Cite This Page:

Emory University. "DNA Repair Mechanisms Relocate In Response To Stress." ScienceDaily. ScienceDaily, 1 April 2009. <www.sciencedaily.com/releases/2009/03/090326100712.htm>.
Emory University. (2009, April 1). DNA Repair Mechanisms Relocate In Response To Stress. ScienceDaily. Retrieved October 25, 2014 from www.sciencedaily.com/releases/2009/03/090326100712.htm
Emory University. "DNA Repair Mechanisms Relocate In Response To Stress." ScienceDaily. www.sciencedaily.com/releases/2009/03/090326100712.htm (accessed October 25, 2014).

Share This



More Health & Medicine News

Saturday, October 25, 2014

Featured Research

from universities, journals, and other organizations


Featured Videos

from AP, Reuters, AFP, and other news services

IKEA Desk Converts From Standing to Sitting With One Button

IKEA Desk Converts From Standing to Sitting With One Button

Buzz60 (Oct. 24, 2014) IKEA is out with a new convertible desk that can convert from a sitting desk to a standing one with just the push of a button. Jen Markham explains. Video provided by Buzz60
Powered by NewsLook.com
Ebola Protective Suits Being Made in China

Ebola Protective Suits Being Made in China

AFP (Oct. 24, 2014) A factory in China is busy making Ebola protective suits for healthcare workers and others fighting the spread of the virus. Duration: 00:38 Video provided by AFP
Powered by NewsLook.com
WHO: Millions of Ebola Vaccine Doses by 2015

WHO: Millions of Ebola Vaccine Doses by 2015

AP (Oct. 24, 2014) The World Health Organization said on Friday that millions of doses of two experimental Ebola vaccines could be ready for use in 2015 and five more experimental vaccines would start being tested in March. (Oct. 24) Video provided by AP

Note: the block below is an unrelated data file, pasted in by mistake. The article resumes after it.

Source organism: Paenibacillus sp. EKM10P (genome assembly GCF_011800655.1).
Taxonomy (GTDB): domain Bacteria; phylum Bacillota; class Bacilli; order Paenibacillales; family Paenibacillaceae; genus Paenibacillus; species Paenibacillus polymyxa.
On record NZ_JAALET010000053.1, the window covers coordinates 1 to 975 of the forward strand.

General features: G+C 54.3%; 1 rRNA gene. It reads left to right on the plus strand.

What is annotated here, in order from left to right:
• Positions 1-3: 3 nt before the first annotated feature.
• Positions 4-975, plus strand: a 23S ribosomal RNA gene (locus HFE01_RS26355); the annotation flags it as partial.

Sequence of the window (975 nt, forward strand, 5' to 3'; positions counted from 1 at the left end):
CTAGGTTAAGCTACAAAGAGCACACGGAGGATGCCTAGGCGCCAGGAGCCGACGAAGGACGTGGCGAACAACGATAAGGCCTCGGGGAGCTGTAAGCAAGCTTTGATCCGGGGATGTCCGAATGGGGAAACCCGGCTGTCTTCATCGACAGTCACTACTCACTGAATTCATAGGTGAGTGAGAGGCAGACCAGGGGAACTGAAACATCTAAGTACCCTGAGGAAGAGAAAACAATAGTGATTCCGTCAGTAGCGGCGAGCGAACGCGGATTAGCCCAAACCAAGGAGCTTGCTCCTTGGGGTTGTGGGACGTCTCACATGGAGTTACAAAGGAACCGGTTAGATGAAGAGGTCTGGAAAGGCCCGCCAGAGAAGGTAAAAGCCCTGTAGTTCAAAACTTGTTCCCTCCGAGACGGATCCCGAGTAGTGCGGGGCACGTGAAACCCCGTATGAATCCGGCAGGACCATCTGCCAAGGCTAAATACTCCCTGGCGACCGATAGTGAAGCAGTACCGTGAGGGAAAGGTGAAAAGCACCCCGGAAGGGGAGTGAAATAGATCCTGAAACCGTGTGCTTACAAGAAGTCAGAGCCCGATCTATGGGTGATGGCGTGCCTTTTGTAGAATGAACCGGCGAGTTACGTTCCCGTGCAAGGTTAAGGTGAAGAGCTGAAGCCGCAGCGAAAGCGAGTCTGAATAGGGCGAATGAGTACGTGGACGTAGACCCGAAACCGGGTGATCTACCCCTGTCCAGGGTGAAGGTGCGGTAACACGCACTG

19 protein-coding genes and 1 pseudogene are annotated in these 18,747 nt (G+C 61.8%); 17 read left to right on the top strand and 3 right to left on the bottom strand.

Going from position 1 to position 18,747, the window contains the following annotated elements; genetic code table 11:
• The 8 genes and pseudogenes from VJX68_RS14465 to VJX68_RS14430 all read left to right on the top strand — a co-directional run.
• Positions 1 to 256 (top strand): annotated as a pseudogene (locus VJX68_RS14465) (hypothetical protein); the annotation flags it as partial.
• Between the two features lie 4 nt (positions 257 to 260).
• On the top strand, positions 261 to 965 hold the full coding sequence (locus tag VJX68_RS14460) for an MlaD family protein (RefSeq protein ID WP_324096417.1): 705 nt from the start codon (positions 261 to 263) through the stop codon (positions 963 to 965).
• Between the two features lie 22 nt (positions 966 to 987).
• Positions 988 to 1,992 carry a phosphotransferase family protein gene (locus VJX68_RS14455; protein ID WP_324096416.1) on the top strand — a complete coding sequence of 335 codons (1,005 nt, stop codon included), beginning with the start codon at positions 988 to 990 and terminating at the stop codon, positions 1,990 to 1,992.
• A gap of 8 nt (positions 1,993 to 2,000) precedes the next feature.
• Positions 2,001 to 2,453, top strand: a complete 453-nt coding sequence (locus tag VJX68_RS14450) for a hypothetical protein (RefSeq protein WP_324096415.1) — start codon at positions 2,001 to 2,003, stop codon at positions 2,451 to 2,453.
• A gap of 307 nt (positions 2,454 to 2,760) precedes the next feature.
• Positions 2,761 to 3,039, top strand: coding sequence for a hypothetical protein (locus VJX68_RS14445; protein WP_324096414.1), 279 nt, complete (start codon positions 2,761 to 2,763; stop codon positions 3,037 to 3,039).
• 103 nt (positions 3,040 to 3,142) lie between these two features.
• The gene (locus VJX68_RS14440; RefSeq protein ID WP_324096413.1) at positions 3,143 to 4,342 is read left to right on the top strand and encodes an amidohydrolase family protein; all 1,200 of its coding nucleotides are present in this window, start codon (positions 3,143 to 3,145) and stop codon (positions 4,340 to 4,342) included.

Powered by NewsLook.com
Doctor in NYC Quarantined With Ebola

Doctor in NYC Quarantined With Ebola

AP (Oct. 24, 2014) An emergency room doctor who recently returned to the city after treating Ebola patients in West Africa has tested positive for the virus. He's quarantined in a hospital. (Oct. 24) Video provided by AP
Powered by NewsLook.com

Search ScienceDaily

Number of stories in archives: 140,361

Find with keyword(s):
Enter a keyword or phrase to search ScienceDaily for related topics and research stories.

Save/Print:
Share:

Breaking News:

Strange & Offbeat Stories


Health & Medicine

Mind & Brain

Living & Well

In Other News

... from NewsDaily.com

Science News

Health News

Environment News

Technology News



Save/Print:
Share:

Free Subscriptions


Get the latest science news with ScienceDaily's free email newsletters, updated daily and weekly. Or view hourly updated newsfeeds in your RSS reader:

Get Social & Mobile


Keep up to date with the latest news from ScienceDaily via social networks and mobile apps:

Have Feedback?


Tell us what you think of ScienceDaily -- we welcome both positive and negative comments. Have any problems using the site? Questions?
Mobile: iPhone Android Web
Follow: Facebook Twitter Google+
Subscribe: RSS Feeds Email Newsletters
Latest Headlines Health & Medicine Mind & Brain Space & Time Matter & Energy Computers & Math Plants & Animals Earth & Climate Fossils & Ruins